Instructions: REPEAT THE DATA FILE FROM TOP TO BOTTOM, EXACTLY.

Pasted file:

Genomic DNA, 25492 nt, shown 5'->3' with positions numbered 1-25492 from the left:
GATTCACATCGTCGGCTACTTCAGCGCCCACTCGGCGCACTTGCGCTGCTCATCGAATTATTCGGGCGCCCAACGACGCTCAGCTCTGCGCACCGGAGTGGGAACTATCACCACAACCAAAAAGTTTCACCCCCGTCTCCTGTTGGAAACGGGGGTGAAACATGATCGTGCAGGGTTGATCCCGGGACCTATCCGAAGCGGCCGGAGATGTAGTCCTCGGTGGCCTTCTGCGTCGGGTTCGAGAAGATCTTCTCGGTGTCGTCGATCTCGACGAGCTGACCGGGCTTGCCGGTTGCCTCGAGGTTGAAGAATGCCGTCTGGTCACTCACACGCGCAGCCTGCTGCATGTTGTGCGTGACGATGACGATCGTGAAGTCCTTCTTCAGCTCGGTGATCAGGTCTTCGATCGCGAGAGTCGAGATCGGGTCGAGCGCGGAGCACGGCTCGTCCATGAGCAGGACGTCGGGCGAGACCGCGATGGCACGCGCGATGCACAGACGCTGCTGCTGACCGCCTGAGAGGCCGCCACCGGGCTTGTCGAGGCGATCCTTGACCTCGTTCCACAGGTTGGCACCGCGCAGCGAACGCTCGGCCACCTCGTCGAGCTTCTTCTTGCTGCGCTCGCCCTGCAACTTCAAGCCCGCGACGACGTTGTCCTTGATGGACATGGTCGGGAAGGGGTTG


Genomic DNA, 25492 nt, shown 5'->3' with positions numbered 1-25492 from the left:
GATTCACATCGTCGGCTACTTCAGCGCCCACTCGGCGCACTTGCGCTGCTCATCGAATTATTCGGGCGCCCAACGACGCTCAGCTCTGCGCACCGGAGTGGGAACTATCACCACAACCAAAAAGTTTCACCCCCGTCTCCTGTTGGAAACGGGGGTGAAACATGATCGTGCAGGGTTGATCCCGGGACCTATCCGAAGCGGCCGGAGATGTAGTCCTCGGTGGCCTTCTGCGTCGGGTTCGAGAAGATCTTCTCGGTGTCGTCGATCTCGACGAGCTGACCGGGCTTGCCGGTTGCCTCGAGGTTGAAGAATGCCGTCTGGTCACTCACACGCGCAGCCTGCTGCATGTTGTGCGTGACGATGACGATCGTGAAGTCCTTCTTCAGCTCGGTGATCAGGTCTTCGATCGCGAGAGTCGAGATCGGGTCGAGCGCGGAGCACGGCTCGTCCATGAGCAGGACGTCGGGCGAGACCGCGATGGCACGCGCGATGCACAGACGCTGCTGCTGACCGCCTGAGAGGCCGCCACCGGGCTTGTCGAGGCGATCCTTGACCTCGTTCCACAGGTTGGCACCGCGCAGCGAACGCTCGGCCACCTCGTCGAGCTTCTTCTTGCTGCGCTCGCCCTGCAACTTCAAGCCCGCGACGACGTTGTCCTTGATGGACATGGTCGGGAAGGGGTTG